Take Note: Perfumery Notes Explained
When it comes to perfumery, notes are like music to our noses.
The notes of a fragrance essentially give a scent its personality. As with individuals, scents give a first impression. Then, once you get to know the scent a little better, you experience a whole new dimension of that scent’s personality.
Another way of explaining the complexity of fragrances is through notes. Specifically, top notes, middle notes, and base notes are the three dimensions of any perfume.
At Fragrance Original, we want to dive into what these notes actually mean. This way, you can make an educated decision as you decide which vintage fragrance will be right for you.
Also called head notes, top notes are the initial burst of scent you get from a perfume. It’s like the first impression.
Generally, because top notes only last for a few seconds after initial application, top notes are extremely sharp, bright, and potent. They can be because they disappear so quickly. They lure you into the perfume, delighting your senses from the get-go.
Ginger and citrus scents, such as lemon and orange blossom, are common top notes because of how sharp and recognizable they are.
Referred to as heart notes as well, middle notes are exactly what they sound like. When the top notes start to dissipate, middle notes come into the picture. Because middle notes foster the transition between strong top notes and initially off-putting base notes, they tend to be mellow, grounded, and warm.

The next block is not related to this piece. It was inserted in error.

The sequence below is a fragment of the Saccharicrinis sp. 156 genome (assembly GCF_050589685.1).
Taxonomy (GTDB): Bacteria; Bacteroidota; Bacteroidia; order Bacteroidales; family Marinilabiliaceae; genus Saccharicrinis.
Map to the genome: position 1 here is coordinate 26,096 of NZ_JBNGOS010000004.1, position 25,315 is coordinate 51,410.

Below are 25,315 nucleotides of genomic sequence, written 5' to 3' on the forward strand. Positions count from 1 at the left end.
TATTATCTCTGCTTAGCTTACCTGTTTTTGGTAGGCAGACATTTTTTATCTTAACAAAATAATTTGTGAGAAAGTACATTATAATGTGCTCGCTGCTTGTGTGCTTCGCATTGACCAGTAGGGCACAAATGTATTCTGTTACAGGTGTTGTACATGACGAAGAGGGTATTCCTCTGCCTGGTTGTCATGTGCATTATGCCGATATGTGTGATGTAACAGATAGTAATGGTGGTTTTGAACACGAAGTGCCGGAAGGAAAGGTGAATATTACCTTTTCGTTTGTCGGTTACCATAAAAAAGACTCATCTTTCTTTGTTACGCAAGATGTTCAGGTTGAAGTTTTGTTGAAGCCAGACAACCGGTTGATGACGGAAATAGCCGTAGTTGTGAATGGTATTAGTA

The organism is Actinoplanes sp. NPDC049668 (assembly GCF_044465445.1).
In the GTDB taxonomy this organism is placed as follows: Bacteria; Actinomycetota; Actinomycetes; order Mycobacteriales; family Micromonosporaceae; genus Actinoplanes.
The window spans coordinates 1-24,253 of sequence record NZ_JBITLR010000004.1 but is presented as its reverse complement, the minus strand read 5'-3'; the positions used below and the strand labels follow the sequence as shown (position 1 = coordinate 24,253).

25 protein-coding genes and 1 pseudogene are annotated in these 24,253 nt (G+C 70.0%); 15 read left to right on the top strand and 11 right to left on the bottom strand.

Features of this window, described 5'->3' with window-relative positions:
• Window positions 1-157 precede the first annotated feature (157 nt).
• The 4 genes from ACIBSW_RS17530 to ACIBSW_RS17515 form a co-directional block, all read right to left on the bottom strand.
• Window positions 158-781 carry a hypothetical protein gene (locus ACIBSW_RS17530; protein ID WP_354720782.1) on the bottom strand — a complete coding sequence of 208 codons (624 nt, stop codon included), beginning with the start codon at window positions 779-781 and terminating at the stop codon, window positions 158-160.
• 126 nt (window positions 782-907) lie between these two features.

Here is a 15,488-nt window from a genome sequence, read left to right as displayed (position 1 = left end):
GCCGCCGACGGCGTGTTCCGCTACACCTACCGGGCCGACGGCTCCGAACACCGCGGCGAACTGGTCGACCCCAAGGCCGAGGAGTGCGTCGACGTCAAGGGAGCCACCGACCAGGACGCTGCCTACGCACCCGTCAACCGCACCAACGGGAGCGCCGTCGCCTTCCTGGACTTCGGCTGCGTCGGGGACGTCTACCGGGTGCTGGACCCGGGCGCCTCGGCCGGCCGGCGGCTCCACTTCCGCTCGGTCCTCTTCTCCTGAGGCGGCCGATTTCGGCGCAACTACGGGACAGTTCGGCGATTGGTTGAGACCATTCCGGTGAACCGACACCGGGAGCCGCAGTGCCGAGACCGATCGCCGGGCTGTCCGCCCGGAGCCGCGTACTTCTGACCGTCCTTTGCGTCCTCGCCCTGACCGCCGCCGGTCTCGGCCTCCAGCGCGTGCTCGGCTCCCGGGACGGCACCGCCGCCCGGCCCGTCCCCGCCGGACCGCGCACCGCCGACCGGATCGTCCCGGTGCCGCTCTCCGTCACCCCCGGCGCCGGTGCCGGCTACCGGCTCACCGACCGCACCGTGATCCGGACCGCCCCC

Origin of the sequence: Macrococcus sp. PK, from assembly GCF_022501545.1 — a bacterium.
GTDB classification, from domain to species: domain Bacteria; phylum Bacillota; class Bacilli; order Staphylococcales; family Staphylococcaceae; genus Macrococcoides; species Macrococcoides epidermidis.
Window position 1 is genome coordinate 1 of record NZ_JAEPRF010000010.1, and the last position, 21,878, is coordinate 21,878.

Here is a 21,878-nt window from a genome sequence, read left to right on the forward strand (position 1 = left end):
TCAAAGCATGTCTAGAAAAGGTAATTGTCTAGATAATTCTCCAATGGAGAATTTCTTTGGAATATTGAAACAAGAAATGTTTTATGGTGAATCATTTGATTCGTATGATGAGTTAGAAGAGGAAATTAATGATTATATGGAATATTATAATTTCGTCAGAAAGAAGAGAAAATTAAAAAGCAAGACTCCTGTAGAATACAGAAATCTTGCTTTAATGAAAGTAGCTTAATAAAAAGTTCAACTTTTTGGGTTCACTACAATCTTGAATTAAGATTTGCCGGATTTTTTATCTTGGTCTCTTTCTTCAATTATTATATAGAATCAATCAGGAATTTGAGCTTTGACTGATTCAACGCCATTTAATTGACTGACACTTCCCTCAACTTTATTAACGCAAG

Unlike top notes, which dissipate a few moments after initial dispersion, middle notes come into the picture anywhere from 20 to 60 minutes after application.
Think of lavender, rose, or amber as common middle notes.
Once the middle notes begin to subside, base notes come in and give the lasting scent of the fragrance. In general, a fragrance will be defined by the combination of its middle and base notes, as this is the portion of the scent that lasts the longest.
Think of base notes as the anchor for a scent. They harness some of the delicate brightness of the top and middle notes, keeping traces of them around for a well-rounded scent.
Base notes can take up to 30 minutes to be perceivable, but they can stick around for 24 hours or more (especially with musk notes).
In addition to their top, middle, and base notes, perfumes are also defined by their scent (or olfactive) family.
There are all sorts of scent families, and complex perfumes can have aspects from multiple families. Here’s a general overview of scent families to keep an eye (or nose) out for:
- Single floral: fragrance with scent dominated by one flower, such as rose
- Floral bouquet: combination of several flowers
- Amber (oriental): classic resiny scents including vanilla, tonka bean, and wood
- Woody: think agarwood, sandalwood, cedar, and other woody smells
- Leather: honey, tobacco, and wood characterize this scent family.
- Chypre: bergamot, oakmoss, and labdanum characterize this classic fragrance family
- Fougère: French for “fern,” this family is comprised of lavender, oakmoss, and other traditionally masculine base notes.
The scent families listed above only represent traditional olfactory families. Modern scents include bright floral, aquatic, citrus, and other scents you’ll see listed in perfume descriptions.
Vintage Fragrances At Fragrance Original
If you’re in the market for a vintage fragrance or have been trying to find your favorite discontinued perfume for years, Fragrance Original is the place for you.
Shop our selection of vintage fragrances today, including discontinued perfumes and colognes. As you make your decision, pay attention to the fragrance notes to get a real “scents” of the perfume.